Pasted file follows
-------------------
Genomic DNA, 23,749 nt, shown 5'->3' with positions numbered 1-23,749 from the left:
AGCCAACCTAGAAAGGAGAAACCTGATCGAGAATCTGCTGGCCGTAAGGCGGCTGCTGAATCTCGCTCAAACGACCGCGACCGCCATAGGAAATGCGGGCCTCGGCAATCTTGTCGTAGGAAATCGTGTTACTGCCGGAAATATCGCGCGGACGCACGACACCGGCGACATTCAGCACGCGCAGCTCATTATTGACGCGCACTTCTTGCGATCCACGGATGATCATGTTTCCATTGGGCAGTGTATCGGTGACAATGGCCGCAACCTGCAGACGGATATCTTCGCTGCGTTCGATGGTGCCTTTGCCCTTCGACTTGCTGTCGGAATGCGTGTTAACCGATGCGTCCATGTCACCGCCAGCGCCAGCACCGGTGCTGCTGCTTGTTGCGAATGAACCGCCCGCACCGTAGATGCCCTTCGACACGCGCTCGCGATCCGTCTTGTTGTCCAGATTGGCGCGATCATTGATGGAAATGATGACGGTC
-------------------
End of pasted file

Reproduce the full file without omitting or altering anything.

Genomic DNA, 23,749 nt, shown 5'->3' with positions numbered 1-23,749 from the left:
AGCCAACCTAGAAAGGAGAAACCTGATCGAGAATCTGCTGGCCGTAAGGCGGCTGCTGAATCTCGCTCAAACGACCGCGACCGCCATAGGAAATGCGGGCCTCGGCAATCTTGTCGTAGGAAATCGTGTTACTGCCGGAAATATCGCGCGGACGCACGACACCGGCGACATTCAGCACGCGCAGCTCATTATTGACGCGCACTTCTTGCGATCCACGGATGATCATGTTTCCATTGGGCAGTGTATCGGTGACAATGGCCGCAACCTGCAGACGGATATCTTCGCTGCGTTCGATGGTGCCTTTGCCCTTCGACTTGCTGTCGGAATGCGTGTTAACCGATGCGTCCATGTCACCGCCAGCGCCAGCACCGGTGCTGCTGCTTGTTGCGAATGAACCGCCCGCACCGTAGATGCCCTTCGACACGCGCTCGCGATCCGTCTTGTTGTCCAGATTGGCGCGATCATTGATGGAAATGATGACGGTC